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Reading and Note Taking
Skim the source getting a quick overview of the material, and determine how the article is relevant to your research
Be selective about what your read – there is no need to read all of each and every work your choose. Decide what is essential and leave the rest.
Answer your research question—where is the evidence you are seeking? What arguments about your topic is the author making?
Manage your energy—active reading can be tiring. Give yourself breaks between chapters or articles.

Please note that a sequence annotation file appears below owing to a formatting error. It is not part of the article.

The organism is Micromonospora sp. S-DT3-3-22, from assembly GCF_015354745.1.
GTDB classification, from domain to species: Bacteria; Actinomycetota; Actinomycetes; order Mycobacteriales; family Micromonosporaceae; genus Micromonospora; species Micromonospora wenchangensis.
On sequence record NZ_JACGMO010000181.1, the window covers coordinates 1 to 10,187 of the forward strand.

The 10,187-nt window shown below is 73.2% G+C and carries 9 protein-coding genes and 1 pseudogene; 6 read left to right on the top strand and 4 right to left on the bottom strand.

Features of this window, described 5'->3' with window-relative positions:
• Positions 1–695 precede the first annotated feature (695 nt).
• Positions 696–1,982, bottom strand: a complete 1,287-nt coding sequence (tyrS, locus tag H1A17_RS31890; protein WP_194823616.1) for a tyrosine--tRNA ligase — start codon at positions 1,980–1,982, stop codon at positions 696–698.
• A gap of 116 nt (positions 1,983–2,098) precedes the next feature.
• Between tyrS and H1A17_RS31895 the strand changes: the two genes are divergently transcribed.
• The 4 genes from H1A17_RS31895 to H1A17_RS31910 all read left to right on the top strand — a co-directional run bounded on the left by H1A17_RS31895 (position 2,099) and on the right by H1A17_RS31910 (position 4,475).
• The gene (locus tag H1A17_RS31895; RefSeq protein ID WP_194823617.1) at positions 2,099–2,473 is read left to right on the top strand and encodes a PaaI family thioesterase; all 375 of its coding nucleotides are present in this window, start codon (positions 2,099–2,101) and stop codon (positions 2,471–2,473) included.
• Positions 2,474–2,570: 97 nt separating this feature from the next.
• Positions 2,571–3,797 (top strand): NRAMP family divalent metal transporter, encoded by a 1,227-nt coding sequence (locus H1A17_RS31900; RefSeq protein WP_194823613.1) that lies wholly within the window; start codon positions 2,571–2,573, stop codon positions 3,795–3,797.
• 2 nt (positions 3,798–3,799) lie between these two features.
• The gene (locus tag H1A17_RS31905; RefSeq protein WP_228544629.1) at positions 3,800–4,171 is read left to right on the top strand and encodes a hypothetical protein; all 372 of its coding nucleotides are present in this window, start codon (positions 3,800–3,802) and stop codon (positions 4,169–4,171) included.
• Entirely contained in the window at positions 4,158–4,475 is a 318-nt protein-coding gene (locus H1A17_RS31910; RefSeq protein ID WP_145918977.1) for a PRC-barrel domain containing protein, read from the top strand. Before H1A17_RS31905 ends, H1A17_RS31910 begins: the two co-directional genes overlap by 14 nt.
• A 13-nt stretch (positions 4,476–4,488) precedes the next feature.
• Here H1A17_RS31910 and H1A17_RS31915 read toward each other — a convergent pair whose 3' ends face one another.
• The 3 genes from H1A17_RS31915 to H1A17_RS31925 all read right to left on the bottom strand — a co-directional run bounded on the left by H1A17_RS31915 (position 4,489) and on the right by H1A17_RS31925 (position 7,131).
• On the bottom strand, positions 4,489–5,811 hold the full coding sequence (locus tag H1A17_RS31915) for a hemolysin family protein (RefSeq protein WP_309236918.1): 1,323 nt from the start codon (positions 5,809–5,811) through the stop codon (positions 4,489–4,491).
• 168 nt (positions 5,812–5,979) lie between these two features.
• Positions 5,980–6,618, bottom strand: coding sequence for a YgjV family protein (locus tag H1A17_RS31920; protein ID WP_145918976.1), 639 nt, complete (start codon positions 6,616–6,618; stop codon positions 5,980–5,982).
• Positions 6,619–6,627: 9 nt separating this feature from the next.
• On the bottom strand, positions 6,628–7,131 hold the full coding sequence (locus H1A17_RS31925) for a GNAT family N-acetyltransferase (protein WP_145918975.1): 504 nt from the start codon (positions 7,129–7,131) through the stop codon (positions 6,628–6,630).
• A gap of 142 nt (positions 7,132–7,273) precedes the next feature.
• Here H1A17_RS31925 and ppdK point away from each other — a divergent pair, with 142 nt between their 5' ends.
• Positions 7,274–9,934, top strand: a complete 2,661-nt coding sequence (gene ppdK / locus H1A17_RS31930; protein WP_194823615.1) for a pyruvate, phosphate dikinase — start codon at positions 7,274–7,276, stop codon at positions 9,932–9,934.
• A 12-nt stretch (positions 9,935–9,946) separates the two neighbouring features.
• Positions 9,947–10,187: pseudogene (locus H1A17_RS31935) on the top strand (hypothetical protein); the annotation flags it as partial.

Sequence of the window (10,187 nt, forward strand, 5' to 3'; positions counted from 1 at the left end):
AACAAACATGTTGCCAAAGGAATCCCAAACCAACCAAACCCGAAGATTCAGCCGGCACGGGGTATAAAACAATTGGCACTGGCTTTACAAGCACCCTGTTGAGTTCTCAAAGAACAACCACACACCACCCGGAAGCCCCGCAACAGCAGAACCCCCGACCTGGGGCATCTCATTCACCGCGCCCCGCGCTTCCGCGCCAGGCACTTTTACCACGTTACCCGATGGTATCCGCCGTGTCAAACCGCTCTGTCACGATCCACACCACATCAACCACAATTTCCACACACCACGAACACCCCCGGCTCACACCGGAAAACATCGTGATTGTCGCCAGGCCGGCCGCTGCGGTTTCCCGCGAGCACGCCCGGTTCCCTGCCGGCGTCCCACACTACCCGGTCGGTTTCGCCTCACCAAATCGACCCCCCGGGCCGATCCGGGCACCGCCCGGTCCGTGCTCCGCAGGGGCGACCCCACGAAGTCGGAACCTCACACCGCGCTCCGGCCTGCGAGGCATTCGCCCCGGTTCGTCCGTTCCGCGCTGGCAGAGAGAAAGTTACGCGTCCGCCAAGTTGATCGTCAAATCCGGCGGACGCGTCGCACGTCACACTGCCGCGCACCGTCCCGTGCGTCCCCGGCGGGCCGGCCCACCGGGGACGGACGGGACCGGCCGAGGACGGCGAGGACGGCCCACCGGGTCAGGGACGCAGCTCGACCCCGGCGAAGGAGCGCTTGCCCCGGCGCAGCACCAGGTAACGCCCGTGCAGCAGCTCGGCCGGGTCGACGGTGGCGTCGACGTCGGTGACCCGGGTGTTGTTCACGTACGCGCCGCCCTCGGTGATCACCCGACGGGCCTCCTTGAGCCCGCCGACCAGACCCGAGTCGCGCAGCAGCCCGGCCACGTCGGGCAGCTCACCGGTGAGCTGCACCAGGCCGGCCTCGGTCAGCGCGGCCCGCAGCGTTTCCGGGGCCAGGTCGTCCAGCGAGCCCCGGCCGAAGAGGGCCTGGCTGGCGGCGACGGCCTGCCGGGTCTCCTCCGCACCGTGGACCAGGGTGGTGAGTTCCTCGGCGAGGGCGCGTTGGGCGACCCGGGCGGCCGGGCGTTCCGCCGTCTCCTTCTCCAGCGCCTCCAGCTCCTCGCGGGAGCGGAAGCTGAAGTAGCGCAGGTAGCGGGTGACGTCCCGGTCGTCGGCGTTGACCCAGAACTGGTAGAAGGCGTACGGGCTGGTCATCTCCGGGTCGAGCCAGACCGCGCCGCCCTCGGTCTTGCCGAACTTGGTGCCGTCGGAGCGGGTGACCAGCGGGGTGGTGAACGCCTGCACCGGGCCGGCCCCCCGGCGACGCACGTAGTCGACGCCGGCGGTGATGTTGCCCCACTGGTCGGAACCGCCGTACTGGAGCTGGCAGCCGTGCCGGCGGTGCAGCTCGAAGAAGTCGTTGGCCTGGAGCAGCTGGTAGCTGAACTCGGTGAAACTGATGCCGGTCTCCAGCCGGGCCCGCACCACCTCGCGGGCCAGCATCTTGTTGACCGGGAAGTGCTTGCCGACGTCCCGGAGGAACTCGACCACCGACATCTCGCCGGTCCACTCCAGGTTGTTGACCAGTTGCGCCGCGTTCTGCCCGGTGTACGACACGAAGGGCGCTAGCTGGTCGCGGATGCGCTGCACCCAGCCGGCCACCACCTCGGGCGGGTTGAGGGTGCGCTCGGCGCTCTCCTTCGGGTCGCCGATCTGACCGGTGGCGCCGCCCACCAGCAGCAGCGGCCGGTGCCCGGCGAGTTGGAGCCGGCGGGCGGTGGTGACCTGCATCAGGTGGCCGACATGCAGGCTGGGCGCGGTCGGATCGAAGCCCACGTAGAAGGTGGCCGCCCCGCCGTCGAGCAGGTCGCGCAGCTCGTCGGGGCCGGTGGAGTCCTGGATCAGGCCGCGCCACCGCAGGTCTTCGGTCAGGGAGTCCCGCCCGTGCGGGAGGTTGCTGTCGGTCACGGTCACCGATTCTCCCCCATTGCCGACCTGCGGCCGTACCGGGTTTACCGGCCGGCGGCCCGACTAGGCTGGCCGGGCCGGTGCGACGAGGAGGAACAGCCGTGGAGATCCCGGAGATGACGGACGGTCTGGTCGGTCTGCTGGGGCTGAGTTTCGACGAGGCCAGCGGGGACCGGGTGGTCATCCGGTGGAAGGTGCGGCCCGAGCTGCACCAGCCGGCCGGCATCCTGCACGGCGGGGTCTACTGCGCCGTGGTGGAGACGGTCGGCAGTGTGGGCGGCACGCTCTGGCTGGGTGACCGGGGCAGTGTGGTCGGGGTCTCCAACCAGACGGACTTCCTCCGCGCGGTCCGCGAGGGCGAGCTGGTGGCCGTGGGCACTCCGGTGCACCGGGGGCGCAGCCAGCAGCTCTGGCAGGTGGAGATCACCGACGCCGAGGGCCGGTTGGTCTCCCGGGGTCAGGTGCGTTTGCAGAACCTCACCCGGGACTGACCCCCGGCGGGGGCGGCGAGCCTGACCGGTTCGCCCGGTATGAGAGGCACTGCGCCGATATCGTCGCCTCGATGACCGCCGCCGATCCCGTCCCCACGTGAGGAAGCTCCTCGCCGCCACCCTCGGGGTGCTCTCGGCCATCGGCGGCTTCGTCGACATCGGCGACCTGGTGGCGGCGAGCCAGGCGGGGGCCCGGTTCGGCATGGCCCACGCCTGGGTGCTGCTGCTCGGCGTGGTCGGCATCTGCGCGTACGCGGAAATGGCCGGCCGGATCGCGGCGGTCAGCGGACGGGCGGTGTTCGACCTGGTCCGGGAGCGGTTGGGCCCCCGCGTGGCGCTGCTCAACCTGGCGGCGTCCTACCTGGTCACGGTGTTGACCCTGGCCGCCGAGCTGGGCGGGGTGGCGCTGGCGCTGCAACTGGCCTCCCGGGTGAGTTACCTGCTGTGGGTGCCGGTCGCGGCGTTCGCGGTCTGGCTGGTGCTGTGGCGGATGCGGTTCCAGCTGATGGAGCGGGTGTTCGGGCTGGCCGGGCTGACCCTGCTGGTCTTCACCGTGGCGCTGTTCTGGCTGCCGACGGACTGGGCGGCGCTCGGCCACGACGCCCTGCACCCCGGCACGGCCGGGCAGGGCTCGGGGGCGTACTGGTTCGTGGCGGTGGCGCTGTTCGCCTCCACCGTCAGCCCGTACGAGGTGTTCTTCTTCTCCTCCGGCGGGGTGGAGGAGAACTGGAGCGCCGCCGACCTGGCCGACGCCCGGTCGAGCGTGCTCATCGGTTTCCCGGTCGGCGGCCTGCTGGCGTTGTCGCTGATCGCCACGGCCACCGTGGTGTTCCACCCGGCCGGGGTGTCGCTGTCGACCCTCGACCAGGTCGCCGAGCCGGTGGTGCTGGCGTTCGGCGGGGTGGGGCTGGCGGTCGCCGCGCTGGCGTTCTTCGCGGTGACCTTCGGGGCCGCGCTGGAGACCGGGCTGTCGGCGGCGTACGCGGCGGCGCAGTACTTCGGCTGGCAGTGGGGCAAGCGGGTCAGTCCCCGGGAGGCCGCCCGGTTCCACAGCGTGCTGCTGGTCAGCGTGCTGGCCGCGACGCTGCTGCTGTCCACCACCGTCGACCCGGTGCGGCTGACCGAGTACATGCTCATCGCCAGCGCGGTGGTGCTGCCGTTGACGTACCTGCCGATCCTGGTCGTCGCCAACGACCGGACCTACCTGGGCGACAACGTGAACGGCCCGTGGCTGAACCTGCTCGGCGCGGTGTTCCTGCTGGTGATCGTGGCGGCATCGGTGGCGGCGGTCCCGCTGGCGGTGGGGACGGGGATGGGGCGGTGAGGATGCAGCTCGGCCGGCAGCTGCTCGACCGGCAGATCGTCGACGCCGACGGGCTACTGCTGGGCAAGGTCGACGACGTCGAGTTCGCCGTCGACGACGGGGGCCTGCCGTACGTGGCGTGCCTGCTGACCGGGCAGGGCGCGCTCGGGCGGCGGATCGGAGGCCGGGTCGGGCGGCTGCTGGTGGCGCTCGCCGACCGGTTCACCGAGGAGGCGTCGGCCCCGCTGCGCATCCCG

Paul N. Edwards has written a useful guide to active academic reading called “How to Read”.
- Record citation information as you go.
- Take active, in-depth notes on your high-priority sources
- Write down your own ideas about the work your are reading
- Summarize key points in your own words
- Highlight very important quotes, terms, or ideas
- If you’re taking notes on a separate piece of paper or document always put quotation marks around direct quotes. Record what page the quote is from in case you want to include it in your paper or revisit that passage.
- Write down any connections you are making, key words or authors you have discovered, and which of your arguments the source supports.